Many are the tales of St. Valentine, the third-century priest martyred on February 14—what we now know as Valentine’s Day. Records from that period of Roman history, the so-called Age of Chaos, are spotty, but this is what has been handed down to us:
In the year 268 CE, Caesar Marcus Aurelius Claudius Augustus, known as Claudius Gothicus, assumed the Roman throne. Desperate for fresh army recruits, he decreed that young men remain unmarried; hoping that without the frivolous distraction of courtship, more of them would become soldiers. Enter that incarnation of romantic love, St. Valentine. Defying the new Emperor’s orders, Valentine performed secret marriages in the underground Christian community. He was soon discovered, arrested, and sentenced to death. Legend has it that just before his execution, he sent a letter to the jailer's daughter, whom he had befriended, which he signed "from your Valentine"—the origin of the modern custom. On February 14, he was beheaded outside the Flaminian Gate, but his heart beat on; his Feast Day was established by Pope Gelasius I in 496.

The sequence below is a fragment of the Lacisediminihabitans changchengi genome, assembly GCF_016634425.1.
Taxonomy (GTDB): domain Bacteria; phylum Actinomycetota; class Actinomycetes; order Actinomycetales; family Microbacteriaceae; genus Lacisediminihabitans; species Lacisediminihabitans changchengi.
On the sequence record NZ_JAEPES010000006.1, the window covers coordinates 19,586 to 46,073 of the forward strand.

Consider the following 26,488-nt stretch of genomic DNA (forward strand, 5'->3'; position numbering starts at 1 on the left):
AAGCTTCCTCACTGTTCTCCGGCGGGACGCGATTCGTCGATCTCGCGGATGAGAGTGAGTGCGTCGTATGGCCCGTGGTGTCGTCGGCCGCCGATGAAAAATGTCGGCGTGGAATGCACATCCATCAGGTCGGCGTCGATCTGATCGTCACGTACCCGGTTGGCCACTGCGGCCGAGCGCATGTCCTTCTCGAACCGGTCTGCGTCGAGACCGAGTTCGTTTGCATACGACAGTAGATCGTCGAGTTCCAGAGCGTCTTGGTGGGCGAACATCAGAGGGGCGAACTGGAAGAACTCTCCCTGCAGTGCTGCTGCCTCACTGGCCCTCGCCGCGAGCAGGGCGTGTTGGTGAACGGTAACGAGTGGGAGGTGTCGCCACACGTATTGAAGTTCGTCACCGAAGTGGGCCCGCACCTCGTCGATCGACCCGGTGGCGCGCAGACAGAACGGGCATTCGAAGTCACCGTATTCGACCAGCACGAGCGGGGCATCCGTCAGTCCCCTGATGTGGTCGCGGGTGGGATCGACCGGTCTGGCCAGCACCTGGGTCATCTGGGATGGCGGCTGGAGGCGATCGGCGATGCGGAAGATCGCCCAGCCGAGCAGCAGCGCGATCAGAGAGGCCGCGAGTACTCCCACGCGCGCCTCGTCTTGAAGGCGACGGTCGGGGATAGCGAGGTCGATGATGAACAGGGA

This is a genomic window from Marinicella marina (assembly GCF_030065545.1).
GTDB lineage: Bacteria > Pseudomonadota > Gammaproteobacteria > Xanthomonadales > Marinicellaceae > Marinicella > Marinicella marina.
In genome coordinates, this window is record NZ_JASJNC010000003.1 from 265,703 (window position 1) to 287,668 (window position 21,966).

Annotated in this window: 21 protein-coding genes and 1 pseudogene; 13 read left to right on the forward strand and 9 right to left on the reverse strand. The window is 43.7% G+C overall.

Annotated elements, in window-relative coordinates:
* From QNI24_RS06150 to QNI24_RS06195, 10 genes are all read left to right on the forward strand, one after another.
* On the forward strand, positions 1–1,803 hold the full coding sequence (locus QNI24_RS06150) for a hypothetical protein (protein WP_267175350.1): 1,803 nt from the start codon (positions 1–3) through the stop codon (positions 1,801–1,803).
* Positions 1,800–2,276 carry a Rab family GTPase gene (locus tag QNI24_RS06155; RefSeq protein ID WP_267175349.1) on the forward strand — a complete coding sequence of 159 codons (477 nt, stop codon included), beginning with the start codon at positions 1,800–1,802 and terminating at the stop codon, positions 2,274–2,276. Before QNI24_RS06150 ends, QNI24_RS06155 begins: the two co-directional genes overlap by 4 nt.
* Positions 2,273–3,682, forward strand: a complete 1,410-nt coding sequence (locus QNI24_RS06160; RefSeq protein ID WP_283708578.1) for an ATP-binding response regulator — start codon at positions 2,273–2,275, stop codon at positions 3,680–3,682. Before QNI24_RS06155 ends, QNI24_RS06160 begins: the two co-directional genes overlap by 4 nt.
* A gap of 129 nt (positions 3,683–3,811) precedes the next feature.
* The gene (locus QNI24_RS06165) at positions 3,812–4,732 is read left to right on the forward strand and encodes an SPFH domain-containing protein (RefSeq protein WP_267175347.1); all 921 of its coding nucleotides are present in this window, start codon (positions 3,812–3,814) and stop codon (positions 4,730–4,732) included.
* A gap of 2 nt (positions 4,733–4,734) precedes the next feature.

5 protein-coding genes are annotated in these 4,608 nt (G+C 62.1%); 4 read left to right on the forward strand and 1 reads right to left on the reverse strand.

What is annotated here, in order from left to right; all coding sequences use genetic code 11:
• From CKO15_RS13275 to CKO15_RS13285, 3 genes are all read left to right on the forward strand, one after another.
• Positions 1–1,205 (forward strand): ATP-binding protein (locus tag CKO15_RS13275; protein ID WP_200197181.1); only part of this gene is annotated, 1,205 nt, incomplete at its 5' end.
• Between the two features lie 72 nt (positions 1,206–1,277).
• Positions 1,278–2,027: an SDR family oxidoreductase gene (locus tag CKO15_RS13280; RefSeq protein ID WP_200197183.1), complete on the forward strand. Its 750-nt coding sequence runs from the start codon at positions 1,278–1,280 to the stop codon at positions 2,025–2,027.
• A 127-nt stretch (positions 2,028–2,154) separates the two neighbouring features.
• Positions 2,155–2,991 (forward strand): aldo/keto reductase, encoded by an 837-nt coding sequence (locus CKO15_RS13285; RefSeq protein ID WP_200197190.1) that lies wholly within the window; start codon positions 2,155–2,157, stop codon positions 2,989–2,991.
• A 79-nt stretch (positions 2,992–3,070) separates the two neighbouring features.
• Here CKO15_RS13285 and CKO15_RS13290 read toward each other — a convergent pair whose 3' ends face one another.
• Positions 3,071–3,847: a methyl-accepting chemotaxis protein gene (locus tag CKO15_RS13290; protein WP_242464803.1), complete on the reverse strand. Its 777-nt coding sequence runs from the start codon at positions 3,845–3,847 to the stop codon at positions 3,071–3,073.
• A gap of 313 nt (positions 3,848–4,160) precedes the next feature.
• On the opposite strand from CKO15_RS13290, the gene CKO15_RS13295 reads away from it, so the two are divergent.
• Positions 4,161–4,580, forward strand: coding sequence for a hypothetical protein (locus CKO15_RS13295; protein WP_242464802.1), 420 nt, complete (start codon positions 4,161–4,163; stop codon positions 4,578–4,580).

This rare coin was struck during the brief reign of Claudius Gothicus, who died of smallpox in 270. Although he won an historic victory over the Goths at the Battle of Naissus, Claudius Gothicus is known to history as the man who killed St. Valentine.
The obverse of the coin depicts a bust of the Emperor, with his Latinized name and abbreviated titles. The reverse inscriptions and iconography are varied. Metal: bronze; weight: 1.5-4.3 g; diameter: 14.2-21.5 mm
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